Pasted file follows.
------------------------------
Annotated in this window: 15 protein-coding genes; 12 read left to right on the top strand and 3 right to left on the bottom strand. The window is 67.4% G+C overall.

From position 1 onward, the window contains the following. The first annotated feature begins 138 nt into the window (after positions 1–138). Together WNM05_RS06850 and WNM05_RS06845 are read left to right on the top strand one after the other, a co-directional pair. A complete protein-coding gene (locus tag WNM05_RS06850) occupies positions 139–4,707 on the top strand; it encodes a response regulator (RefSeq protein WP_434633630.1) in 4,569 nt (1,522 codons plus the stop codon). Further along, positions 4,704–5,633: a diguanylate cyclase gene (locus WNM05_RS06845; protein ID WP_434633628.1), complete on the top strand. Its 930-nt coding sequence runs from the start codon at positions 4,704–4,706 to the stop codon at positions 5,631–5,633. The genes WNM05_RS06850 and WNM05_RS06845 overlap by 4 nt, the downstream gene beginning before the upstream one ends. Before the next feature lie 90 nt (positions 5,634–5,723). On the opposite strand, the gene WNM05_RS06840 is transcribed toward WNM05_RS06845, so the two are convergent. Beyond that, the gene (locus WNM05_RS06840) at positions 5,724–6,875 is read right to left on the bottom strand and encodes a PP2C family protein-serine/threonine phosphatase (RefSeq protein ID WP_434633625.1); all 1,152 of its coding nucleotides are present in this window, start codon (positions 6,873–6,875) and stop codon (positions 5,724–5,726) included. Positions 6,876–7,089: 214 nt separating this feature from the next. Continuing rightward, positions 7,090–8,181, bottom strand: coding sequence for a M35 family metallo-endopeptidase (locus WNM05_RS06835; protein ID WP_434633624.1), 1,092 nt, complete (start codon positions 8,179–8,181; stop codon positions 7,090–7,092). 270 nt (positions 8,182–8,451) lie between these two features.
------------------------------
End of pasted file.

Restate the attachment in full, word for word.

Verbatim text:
Annotated in this window: 15 protein-coding genes; 12 read left to right on the top strand and 3 right to left on the bottom strand. The window is 67.4% G+C overall.

From position 1 onward, the window contains the following. The first annotated feature begins 138 nt into the window (after positions 1–138). Together WNM05_RS06850 and WNM05_RS06845 are read left to right on the top strand one after the other, a co-directional pair. A complete protein-coding gene (locus tag WNM05_RS06850) occupies positions 139–4,707 on the top strand; it encodes a response regulator (RefSeq protein WP_434633630.1) in 4,569 nt (1,522 codons plus the stop codon). Further along, positions 4,704–5,633: a diguanylate cyclase gene (locus WNM05_RS06845; protein ID WP_434633628.1), complete on the top strand. Its 930-nt coding sequence runs from the start codon at positions 4,704–4,706 to the stop codon at positions 5,631–5,633. The genes WNM05_RS06850 and WNM05_RS06845 overlap by 4 nt, the downstream gene beginning before the upstream one ends. Before the next feature lie 90 nt (positions 5,634–5,723). On the opposite strand, the gene WNM05_RS06840 is transcribed toward WNM05_RS06845, so the two are convergent. Beyond that, the gene (locus WNM05_RS06840) at positions 5,724–6,875 is read right to left on the bottom strand and encodes a PP2C family protein-serine/threonine phosphatase (RefSeq protein ID WP_434633625.1); all 1,152 of its coding nucleotides are present in this window, start codon (positions 6,873–6,875) and stop codon (positions 5,724–5,726) included. Positions 6,876–7,089: 214 nt separating this feature from the next. Continuing rightward, positions 7,090–8,181, bottom strand: coding sequence for a M35 family metallo-endopeptidase (locus WNM05_RS06835; protein ID WP_434633624.1), 1,092 nt, complete (start codon positions 8,179–8,181; stop codon positions 7,090–7,092). 270 nt (positions 8,182–8,451) lie between these two features.